There are a number of birds that are perfectly happy spending months or even years out on the ocean. These pelagic birds often come to land only to breed and care for their babies until they are old enough to fly and fish on their own. Other birds, like those that visit our backyard feeders, however, cannot soar tirelessly, even during migration flights, and must periodically touch down on solid ground to feed and rest. While we always think of the homing pigeon and the annual migration flights of birds as evidence of their unerring sense of direction, things don't always go as planned, sometimes with disastrous results.
One such event occurred in early October this year, off the coast of Hampton, New Hampshire, as witnessed and recounted by a fisherman aboard one of the Al Gauron party fishing boats. It was very foggy night and morning with visibility near zero. With forecasts of lifting fog, the boat headed out to Jeffries Ledge for some deep jigging. It was an otherwise normal morning, calm seas, warm for the season.
Then, birds started appearing around the ship. That's not too unusual, but instead of gulls, petrels or other pelagics, these birds were ordinary land birds. The fisherman who recounted the story was not a birder, and could not identify species, but he said they were ordinary land birds that he sees almost every day at home in the summer.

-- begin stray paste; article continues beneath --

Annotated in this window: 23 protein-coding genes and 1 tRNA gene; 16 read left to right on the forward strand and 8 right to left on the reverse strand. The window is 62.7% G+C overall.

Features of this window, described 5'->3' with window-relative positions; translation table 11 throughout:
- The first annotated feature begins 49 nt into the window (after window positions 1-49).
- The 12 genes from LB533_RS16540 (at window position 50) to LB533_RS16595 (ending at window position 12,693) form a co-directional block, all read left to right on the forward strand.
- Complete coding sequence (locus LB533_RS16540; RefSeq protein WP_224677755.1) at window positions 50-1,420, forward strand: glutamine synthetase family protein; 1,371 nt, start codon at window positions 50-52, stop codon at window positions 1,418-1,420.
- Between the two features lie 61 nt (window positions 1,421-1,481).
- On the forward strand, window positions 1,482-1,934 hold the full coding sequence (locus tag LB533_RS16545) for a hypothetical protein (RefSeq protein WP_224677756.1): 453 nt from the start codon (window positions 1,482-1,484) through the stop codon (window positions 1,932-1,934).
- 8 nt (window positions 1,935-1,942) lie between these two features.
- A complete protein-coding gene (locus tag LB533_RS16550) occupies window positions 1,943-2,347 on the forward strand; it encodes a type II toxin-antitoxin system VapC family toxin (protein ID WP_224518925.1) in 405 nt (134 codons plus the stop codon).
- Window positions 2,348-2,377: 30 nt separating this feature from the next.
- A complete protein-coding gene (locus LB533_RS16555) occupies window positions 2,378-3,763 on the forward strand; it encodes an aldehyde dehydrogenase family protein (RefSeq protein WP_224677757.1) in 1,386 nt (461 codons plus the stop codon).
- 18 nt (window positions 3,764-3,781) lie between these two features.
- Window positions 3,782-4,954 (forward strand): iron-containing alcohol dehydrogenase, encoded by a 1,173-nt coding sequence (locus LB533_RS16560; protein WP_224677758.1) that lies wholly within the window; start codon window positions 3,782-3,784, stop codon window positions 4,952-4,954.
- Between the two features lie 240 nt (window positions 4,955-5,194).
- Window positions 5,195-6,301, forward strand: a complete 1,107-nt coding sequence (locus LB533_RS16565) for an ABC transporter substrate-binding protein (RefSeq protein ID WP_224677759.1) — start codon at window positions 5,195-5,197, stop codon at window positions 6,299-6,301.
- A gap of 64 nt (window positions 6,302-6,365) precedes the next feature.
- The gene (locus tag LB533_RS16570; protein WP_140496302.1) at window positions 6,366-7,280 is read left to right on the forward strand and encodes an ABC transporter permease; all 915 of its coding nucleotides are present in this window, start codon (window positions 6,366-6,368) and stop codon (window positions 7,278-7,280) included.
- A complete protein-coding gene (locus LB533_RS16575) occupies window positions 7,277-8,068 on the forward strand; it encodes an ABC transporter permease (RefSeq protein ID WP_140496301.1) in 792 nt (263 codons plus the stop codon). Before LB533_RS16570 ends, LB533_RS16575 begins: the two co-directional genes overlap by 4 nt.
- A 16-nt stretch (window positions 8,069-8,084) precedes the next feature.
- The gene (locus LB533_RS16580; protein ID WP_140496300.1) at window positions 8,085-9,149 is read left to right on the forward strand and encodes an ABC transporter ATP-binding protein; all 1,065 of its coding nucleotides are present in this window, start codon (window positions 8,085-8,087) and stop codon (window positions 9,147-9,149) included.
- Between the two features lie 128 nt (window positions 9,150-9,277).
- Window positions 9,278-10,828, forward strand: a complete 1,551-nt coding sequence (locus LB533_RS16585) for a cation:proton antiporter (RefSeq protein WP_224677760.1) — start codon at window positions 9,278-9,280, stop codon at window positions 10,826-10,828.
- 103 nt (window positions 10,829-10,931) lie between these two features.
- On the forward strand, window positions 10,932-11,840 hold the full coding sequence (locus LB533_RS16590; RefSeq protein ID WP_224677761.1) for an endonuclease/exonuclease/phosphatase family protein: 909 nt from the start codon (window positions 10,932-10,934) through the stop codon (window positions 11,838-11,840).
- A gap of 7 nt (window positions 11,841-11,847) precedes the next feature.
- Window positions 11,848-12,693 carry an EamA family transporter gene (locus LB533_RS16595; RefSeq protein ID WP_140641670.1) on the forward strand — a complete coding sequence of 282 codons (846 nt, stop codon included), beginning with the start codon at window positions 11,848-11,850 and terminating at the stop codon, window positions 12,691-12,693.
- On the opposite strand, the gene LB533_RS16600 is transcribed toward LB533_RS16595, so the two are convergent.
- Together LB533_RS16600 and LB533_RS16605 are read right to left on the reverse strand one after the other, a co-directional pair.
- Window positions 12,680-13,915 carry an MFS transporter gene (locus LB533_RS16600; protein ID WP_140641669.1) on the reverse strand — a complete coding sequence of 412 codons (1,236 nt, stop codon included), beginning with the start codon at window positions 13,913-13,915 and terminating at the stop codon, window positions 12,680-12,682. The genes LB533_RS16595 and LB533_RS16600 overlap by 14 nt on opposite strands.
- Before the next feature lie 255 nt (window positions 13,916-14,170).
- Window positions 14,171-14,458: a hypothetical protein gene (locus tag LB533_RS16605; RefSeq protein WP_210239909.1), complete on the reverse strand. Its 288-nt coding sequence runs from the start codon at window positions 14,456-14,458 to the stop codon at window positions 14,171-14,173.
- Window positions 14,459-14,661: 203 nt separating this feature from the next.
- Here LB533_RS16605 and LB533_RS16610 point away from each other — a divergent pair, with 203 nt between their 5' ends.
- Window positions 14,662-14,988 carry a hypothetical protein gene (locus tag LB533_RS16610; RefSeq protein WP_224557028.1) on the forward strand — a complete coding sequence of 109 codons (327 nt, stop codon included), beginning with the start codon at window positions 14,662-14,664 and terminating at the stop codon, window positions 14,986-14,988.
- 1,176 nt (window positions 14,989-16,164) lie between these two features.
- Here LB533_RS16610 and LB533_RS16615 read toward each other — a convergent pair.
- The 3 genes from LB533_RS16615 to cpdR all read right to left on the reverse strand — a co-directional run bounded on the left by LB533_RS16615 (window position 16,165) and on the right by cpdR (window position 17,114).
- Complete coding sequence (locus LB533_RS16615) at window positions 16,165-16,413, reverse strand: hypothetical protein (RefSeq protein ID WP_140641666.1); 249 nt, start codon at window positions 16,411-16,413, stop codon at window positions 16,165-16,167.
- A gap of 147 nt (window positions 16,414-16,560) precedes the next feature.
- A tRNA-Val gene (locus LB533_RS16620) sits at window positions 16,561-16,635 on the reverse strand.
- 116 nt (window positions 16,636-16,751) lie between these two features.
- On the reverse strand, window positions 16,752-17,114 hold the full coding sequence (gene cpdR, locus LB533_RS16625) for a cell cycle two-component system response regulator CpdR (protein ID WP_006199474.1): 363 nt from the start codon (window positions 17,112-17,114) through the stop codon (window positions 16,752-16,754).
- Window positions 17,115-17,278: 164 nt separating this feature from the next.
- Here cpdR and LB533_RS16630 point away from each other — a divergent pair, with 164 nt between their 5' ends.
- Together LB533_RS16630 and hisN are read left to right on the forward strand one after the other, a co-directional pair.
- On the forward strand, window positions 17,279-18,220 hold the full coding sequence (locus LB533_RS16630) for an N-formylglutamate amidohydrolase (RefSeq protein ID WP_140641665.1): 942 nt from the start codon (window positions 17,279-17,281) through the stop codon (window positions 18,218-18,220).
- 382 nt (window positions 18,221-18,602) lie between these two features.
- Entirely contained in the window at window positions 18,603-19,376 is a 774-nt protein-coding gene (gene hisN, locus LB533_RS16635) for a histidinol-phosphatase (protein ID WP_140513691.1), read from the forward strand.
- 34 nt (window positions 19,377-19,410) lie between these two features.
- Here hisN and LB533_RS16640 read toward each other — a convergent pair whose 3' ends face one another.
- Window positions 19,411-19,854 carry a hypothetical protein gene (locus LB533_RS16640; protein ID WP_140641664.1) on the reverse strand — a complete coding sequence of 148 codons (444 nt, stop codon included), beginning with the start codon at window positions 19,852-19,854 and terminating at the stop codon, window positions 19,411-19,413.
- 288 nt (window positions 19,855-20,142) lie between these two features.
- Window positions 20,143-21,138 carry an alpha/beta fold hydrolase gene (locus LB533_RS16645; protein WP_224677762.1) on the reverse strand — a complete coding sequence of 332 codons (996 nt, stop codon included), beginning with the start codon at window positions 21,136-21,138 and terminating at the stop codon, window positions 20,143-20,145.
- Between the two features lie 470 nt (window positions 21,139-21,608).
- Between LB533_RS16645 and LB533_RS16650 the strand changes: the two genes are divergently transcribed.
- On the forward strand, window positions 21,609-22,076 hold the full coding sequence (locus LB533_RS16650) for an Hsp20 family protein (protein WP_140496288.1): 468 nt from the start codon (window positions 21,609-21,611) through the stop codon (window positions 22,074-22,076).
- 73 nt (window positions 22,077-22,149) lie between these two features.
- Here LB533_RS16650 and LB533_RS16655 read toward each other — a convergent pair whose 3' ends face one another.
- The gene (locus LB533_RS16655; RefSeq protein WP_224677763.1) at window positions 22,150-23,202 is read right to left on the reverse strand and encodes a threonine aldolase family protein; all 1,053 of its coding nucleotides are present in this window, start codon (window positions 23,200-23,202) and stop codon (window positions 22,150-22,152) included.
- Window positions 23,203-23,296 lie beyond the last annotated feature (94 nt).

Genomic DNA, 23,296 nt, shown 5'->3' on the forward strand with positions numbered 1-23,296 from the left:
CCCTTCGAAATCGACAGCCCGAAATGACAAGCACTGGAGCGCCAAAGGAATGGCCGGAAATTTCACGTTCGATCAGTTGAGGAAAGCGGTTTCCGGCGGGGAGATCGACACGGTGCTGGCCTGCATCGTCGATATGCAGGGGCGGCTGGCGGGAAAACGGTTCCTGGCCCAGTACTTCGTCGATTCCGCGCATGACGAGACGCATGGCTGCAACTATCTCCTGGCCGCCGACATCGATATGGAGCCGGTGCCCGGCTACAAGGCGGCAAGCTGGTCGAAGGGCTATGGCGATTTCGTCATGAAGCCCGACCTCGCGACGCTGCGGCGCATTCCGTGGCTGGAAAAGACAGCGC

These are not birds that are built for spending large amounts of time over the ocean. The birds, he said, were completely exhausted. As the boat became visible in the lifting fog, the birds began landing on the boat. Some were so desperate for rest that they even landed on the shoulders and heads of fisherman. Others made awkward water landings, wings outspread in the water, unable to rise again without firm purchase. The fisherman who told the story said there were "hundreds" of birds almost falling from the sky.
Those landing in the water did not go unnoticed from the denizens of the deep. Blue sharks began rising up to swallow the hapless birds that fluttered helplessly in the water. A quick upwelling of water from beneath the bird and another disappeared into the mouth of a shark.
These birds had almost certainly been headed south for the winter. Their innate guidance systems probably had them headed in the right general direction. Flying south from Maine, however, put them directly over the ocean, farther and farther from land. Without the visual reference of the ground and the shoreline, they had no way to tell that they were on a course for disaster.